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SFPark: The SkyNet of Parking Meters

If you’ve paid any attention at all when driving around San Francisco, you must have seen these new meters going up everywhere – at least downtown:

A San Francisco SFPark meter

What you may not have noticed is in the street:

The city of San Francisco has been quite open about what these new meters are supposed to do – at least in stage 1: to allow dynamic pricing in order to free up parking

What you may not know is about all of the other capabilities these new meters and their robotic servants confer.

1) In the old days (and old meters), the difference between an expired meter and a valid meter was fairly difficult to see:

valid – not expired – ‘old style’ meter

expired ‘old style’ meter

expired ‘old style’ meter from parking maid distance

You can see from above it isn’t that easy to tell expired from not-expired.

With SFPark, the difference is much more visible due to bright red or green LEDs which blink:

SFPark expired blinking lights (red, but not captured by video)

SFPark valid parking blinking lights (green, but not captured by video)

The video camera I’m using can’t seem to tell green from red, but the 1st and 3rd lights are red (expired) while the 2nd and 4th light are green (not-expired)

2) The magnetometer in the ground (the spot on the street above), the SFPark meter now knows when you’ve left, as well as when you’re still there.

This means that the SFPark meter can track such things as the 1 or 2 hour time limit for most meters – which today is almost never enforced.

This also means that the SFPark meter could (don’t know if they do) zero out unused time when the person who paid for parking leaves

3) The SFPark meters also accept both credit cards and SF Park cards. This is convenient, but what is not talked about is that the SFPark meters actually contain a wireless communication device. I don’t know exactly what, but it is almost certainly a text message type cellular device powered by the solar panels on the other side of the meter:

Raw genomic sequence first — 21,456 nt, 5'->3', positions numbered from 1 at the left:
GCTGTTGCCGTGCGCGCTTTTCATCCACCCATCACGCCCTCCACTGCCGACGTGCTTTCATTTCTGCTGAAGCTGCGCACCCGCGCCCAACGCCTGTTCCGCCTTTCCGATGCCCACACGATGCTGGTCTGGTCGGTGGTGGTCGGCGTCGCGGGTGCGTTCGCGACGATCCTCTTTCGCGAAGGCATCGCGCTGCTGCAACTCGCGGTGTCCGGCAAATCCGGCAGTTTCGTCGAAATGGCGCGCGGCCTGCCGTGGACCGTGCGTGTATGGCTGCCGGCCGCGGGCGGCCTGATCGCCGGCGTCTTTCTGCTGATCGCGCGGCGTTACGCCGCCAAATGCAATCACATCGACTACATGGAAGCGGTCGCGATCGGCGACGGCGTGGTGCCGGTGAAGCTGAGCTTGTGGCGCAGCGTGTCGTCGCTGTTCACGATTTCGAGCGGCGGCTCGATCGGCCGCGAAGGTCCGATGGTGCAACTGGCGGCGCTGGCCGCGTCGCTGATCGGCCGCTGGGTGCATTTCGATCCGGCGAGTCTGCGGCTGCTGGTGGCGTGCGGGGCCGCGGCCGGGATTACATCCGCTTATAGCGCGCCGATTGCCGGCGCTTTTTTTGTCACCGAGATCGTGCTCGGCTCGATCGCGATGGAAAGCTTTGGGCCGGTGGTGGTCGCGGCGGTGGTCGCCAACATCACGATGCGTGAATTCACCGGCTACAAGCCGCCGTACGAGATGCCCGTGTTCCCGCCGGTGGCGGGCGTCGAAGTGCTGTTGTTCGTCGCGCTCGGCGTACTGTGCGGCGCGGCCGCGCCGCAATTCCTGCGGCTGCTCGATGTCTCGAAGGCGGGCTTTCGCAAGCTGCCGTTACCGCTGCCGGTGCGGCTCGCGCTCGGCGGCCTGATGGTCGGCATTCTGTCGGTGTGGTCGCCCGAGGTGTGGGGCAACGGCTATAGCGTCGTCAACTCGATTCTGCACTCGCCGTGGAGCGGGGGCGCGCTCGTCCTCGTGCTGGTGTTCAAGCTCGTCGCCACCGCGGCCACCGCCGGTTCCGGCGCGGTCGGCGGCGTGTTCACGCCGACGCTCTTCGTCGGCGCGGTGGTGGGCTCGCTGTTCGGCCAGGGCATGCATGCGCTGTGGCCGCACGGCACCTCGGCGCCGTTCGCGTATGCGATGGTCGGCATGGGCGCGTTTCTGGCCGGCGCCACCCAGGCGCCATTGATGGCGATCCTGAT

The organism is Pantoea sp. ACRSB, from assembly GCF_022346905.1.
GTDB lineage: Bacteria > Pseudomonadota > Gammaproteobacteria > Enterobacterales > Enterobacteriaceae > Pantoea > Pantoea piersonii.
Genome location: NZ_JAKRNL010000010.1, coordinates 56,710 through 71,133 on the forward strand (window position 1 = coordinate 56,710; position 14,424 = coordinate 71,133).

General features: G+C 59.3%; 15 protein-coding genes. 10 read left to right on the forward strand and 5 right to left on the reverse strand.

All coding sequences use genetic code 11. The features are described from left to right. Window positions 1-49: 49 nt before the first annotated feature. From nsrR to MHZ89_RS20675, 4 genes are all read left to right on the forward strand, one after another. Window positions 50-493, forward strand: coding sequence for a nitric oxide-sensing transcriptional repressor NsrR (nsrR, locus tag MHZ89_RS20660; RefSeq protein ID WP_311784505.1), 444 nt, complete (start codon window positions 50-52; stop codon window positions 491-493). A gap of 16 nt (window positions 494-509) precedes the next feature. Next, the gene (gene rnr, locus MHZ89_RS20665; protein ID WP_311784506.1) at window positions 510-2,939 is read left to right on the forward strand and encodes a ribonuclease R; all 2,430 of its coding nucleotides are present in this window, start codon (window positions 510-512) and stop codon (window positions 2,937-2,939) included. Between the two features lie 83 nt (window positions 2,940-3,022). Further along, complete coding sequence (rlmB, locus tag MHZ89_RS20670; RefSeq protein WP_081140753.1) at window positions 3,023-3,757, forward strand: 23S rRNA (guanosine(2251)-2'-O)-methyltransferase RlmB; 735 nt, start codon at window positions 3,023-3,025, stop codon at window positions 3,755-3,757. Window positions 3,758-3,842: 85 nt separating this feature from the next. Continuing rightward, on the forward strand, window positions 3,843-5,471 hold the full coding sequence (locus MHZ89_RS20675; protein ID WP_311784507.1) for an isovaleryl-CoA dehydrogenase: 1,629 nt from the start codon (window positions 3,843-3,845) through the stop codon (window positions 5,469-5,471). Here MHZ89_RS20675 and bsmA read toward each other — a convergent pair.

The communication device is necessary for credit card charges, at a minimum.

However, given that the SFPark meter can both talk and knows when you’re there/not there – is there any barrier to the meter actually calling a meter maid to itself in order to issue a ticket?

Again, I don’t know if this is possible. The only reason it would not be is because the solar panels can’t keep the communication device charged enough for this, but this seems unlikely since the same problem would apply to credit card charges.

Note that this ‘we know you’re parked’ paradigm can also be useful – the open spots revealed by the SFPark meters can technically be displayed for potential parkers.

We at are talking with the manufacturer of these meters in order to access this information – it would be a new (and easily added) capability for the TKTSTPR app.

Of course, that won’t help when SFMTANET turns intelligent and starts producing terminators…

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How does the city ticket thee? Let me count the ways…

A lot of people focus on expired parking meters as the way in which you get a parking ticket.

That’s actually not true.

There are at least 8 different ways you can get a ticket for a parking violation:

1) Expired parking meter. This is actually not even the most common way – at least in San Francisco

2) Street sweeping. Most streets in San Francisco – basically any street without too high a slope – gets swept at least twice a month. Downtown streets actually can get swept as often as every day, plus holidays.

3) Residential zone time limit violation. San Francisco has a large number of residential parking zones; residents can get a parking sticker which allows them to ignore these time limit violations, but the sticker doesn’t confer immunity to any of the other violations listed here. These time limits are typically 1 or 2 hours, but can be as high as 4 hours.

4) Tow away. Many downtown streets have tow-away zones in the morning and evening rush hours. These zones are for opening up extra lanes for traffic, but can also exist for other reasons such as library-mobile parking or bike commuter buses.